‘$7.7 trillion, $29 trillion, whatever! They own us, OK?’
Federal Reserve chairman Ben S. Bernanke disclosed today that as of 2008, the U.S. has belonged to Goldman Sachs.
Of course, China owns $1.1 trillion of U.S. debt and Japan owns another $900 billion. But that is just a drop in the bucket compared to the “$7.7 trillion or $29 trillion, whatever — our bookkeeping is not so good” that the Fed now admits it gave the major banks and Wall Street financial firms to keep them afloat after the crash of 2008.
Previously, a figure of $700 billion was thought of as the entire bailout, but a recent Freedom of Information Act (FOIA) request revealed the true nature of the giveaway to the financial industry.
“Once we realized we’d never get it back,” Bernanke said, “we decided to just hand over the deed as well. We wanted to come completely clean on this, so you know we are not hiding anything else.”
“Goldman Sachs will act as the trustee,” he said, “and we’re confident they will be a responsible landlord and deed holder for the entire banking community. Don’t worry, America, you’re in good hands.”
Ernest W. Williams, a conservative economics professor at George Mason University in Fairfax, Virginia, explained it this way: “When you can no longer make payments on a heavily mortgaged house, the bank repossesses it, right? Well, essentially, the Fed just repossessed the U.S., which is in extreme debt.”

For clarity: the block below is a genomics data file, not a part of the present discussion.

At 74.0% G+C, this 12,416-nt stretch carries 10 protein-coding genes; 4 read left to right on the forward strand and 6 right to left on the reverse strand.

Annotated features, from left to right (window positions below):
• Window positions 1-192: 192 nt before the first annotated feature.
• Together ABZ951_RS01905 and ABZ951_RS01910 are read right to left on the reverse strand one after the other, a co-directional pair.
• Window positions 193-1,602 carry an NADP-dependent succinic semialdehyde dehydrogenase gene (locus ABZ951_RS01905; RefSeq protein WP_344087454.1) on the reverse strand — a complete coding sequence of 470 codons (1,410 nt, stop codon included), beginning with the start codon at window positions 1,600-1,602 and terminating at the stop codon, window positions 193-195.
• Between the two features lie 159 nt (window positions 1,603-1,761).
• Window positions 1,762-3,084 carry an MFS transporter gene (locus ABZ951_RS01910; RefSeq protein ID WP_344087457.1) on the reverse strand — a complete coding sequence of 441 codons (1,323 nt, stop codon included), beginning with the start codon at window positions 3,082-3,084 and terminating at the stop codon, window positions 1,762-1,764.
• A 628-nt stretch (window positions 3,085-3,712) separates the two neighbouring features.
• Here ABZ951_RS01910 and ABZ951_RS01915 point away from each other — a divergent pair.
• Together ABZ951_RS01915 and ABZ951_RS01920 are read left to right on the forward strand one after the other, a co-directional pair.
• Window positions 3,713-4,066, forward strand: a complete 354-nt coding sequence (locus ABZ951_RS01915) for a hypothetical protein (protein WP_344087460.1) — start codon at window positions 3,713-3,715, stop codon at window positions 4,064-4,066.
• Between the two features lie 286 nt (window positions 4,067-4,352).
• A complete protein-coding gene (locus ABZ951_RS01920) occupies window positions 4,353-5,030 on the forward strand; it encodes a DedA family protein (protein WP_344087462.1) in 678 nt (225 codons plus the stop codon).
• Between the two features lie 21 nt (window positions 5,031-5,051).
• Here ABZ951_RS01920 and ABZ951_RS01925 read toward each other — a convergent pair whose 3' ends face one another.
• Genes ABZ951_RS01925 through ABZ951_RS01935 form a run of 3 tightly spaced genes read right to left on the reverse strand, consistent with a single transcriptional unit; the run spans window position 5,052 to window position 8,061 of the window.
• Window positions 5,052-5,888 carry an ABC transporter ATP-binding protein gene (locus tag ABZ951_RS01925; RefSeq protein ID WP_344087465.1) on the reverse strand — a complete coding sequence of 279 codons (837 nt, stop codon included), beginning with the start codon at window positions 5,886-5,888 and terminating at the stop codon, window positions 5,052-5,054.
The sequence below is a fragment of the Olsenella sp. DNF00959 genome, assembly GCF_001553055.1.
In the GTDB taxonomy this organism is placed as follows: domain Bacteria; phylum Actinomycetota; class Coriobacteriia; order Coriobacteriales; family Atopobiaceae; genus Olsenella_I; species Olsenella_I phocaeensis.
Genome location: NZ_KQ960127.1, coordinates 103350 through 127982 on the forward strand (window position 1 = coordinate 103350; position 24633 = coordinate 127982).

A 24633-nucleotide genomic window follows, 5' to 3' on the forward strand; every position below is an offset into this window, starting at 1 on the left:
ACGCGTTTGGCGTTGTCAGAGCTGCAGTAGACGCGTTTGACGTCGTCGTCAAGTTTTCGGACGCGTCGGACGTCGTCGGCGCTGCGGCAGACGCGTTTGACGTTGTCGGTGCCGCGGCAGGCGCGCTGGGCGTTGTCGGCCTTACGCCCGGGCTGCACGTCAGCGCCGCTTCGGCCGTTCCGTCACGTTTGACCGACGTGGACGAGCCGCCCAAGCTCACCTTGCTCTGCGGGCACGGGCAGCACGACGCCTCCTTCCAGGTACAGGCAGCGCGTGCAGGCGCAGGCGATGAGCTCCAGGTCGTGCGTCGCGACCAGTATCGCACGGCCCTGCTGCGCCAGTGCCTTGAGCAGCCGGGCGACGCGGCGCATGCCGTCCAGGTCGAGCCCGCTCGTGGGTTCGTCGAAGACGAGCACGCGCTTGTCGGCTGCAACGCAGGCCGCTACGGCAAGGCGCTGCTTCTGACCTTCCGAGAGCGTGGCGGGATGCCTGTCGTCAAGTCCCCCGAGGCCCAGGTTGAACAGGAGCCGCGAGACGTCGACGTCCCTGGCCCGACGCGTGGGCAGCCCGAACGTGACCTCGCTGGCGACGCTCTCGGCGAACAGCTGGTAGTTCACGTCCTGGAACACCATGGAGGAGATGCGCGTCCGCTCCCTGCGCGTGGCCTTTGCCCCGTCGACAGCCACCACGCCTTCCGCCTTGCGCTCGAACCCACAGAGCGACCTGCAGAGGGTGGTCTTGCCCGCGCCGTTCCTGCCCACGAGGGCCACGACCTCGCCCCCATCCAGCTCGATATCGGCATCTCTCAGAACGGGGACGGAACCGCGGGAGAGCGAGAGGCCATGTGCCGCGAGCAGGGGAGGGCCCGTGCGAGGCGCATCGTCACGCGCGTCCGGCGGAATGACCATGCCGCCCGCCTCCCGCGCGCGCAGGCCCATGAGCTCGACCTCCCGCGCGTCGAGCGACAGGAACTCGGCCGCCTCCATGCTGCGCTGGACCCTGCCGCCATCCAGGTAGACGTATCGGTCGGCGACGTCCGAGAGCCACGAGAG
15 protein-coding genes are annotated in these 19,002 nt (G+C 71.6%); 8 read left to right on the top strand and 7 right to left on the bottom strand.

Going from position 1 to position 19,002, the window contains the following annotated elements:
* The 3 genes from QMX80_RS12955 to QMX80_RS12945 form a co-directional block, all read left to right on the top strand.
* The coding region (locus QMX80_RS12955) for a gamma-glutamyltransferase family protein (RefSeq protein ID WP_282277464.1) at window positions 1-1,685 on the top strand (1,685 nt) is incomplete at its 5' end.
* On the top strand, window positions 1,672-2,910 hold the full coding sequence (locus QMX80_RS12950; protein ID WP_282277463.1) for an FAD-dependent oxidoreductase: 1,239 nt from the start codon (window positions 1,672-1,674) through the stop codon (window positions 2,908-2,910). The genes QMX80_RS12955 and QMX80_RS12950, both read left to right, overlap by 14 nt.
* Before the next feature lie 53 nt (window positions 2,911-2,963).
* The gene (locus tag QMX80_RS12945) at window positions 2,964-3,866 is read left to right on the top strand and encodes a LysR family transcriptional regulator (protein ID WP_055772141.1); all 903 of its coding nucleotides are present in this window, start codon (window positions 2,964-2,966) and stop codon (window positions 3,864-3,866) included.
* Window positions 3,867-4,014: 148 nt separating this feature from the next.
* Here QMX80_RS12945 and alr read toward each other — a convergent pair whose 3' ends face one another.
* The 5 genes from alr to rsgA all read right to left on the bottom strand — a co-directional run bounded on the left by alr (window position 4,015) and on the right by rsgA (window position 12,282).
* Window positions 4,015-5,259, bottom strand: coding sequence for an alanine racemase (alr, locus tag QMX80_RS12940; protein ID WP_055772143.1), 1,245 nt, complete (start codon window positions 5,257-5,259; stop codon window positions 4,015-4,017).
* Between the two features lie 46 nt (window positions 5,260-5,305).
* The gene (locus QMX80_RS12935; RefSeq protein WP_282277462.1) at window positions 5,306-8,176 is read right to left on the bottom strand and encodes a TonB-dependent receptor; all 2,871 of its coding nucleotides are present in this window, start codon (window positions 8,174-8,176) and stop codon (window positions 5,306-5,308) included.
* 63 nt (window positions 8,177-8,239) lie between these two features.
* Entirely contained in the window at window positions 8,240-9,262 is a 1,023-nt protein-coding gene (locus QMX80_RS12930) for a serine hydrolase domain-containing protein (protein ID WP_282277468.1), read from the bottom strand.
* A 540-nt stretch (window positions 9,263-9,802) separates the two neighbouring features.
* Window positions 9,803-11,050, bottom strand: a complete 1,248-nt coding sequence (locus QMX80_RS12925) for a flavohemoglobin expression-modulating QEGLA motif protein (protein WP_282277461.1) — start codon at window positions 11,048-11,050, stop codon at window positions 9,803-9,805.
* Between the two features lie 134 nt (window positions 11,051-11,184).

“Sure, the banks actually owed the government in this case, to the tune of $29 trillion or so, but the government, in turn, owed the Fed, which has been loaning it money it created out of thin air for decades,” Williams added.
The Federal Reserve, created in 1913, essentially took over the money-creation and regulation power that the Constitution (that quaint document which seems so irrelevant today) gave to the federal government. If that hadn’t happened, the government would only be in debt to itself, since it would have created its own money.
“But that archaic sense of national autonomy was discarded by the wise founders of the Fed, which is essentially a club made up of the major banks as its members,” said Williams. “They are the smart ones when it comes to finance, and they saw that it was important to relieve the government of this heavy burden.”
“And so, with a few well-placed bribes and a vote in a nearly empty Senate chamber over the Christmas holidays in 1913, the Fed was born!”
Some say the economic crash proves that the financial industry is not so smart. “Balderdash!” said Williams, “it got ’em a free $29 trillion, didn’t it?”
“And now the poor, clueless government doesn’t have to worry about a thing. They don’t even own the country anymore,” Mr. Williams concluded.